London, Jan. 10 - 2019 was the fifth in a series of exceptionally hot years and the second warmest in history on a world scale, the Copernicus Climate Change Service demonstrates in a report.
According to the source, these data provide the first comprehensive overview of global temperatures and levels of carbon dioxide (CO2) last year, which continue to increase.
According to the source, the results are consistent with the previous projections of the World Meteorological Organization (WMO), which estimated that the year just ended would be the second or third warmest year in history.
The data show that the five warmest years that are recorded have been those of the last five years, with 2019 emerging as the second hottest year. Also, the decade from 2010 to 2019 has been the warmest of all.
The study highlights that last year's temperature was almost 0.6 degrees Celsius warmer than the average for the period between 1981 and 2010, while the average temperature of the last five years has been between 1.1 and 1.2 degrees Celcius above the pre-industrial level as defined by the IPCC, the Intergovernmental Panel on Climate Change.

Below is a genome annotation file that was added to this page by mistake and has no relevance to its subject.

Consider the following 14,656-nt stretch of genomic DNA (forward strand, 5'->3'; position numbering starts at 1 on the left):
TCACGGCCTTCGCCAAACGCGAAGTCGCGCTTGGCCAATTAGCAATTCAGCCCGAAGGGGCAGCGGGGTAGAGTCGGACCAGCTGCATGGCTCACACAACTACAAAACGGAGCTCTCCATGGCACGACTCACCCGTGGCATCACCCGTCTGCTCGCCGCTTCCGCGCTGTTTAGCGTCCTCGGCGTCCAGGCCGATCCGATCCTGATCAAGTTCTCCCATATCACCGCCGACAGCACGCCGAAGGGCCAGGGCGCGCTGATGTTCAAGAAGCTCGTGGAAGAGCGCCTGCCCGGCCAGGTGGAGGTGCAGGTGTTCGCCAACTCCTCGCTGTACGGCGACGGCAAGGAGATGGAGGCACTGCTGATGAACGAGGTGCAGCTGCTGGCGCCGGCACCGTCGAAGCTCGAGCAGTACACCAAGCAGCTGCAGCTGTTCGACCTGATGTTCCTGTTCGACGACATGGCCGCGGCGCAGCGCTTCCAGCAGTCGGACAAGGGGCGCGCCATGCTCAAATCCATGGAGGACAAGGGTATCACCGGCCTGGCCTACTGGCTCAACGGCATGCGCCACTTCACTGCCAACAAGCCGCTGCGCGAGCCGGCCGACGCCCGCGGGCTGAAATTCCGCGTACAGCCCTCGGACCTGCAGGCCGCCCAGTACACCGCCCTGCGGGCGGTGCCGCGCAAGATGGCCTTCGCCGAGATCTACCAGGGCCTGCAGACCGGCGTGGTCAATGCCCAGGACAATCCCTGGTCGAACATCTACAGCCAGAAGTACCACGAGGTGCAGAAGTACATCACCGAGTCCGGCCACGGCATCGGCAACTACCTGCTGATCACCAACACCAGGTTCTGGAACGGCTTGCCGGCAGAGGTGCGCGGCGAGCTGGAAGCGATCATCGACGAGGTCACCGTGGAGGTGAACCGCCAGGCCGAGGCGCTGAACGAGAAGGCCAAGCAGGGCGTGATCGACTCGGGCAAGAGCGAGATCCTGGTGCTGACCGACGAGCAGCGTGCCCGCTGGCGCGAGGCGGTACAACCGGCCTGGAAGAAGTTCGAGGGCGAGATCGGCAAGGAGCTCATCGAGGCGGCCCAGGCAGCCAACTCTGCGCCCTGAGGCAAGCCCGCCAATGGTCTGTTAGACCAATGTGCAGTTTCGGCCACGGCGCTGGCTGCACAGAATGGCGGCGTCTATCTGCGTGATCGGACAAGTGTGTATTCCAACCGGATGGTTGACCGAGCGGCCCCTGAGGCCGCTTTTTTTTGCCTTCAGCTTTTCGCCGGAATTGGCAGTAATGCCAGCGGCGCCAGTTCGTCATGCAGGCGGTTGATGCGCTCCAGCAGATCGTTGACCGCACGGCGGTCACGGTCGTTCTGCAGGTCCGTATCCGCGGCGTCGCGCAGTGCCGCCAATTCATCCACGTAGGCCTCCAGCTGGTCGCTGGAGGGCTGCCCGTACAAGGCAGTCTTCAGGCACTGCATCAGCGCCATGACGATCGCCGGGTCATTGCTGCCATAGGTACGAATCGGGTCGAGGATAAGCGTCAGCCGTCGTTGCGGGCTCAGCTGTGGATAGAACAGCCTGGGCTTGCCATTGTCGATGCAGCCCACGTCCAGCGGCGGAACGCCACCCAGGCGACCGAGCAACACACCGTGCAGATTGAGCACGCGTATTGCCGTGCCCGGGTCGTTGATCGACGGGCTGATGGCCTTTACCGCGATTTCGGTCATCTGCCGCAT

The research highlights that Europe recorded the hottest calendar year in its history, with temperatures slightly above those of 2014, 2015 and 2018.
In addition, according to satellite measurements of global CO2 concentrations in the atmosphere, CO2 emissions continued to increase in 2019 and increased by 2.3 to 0.8 ppm. When referring to the most affected areas, the report indicates that the greatest warming against the average for the period 1981-2010 was recorded in Alaska and in large areas of the Arctic.
Most of the continental zones registered temperatures above the average, especially Eastern and Southern Europe, Southern Africa and Australia. In contrast, central and southeastern Canada experienced annual temperatures below average. (PL) (Photo: Archive)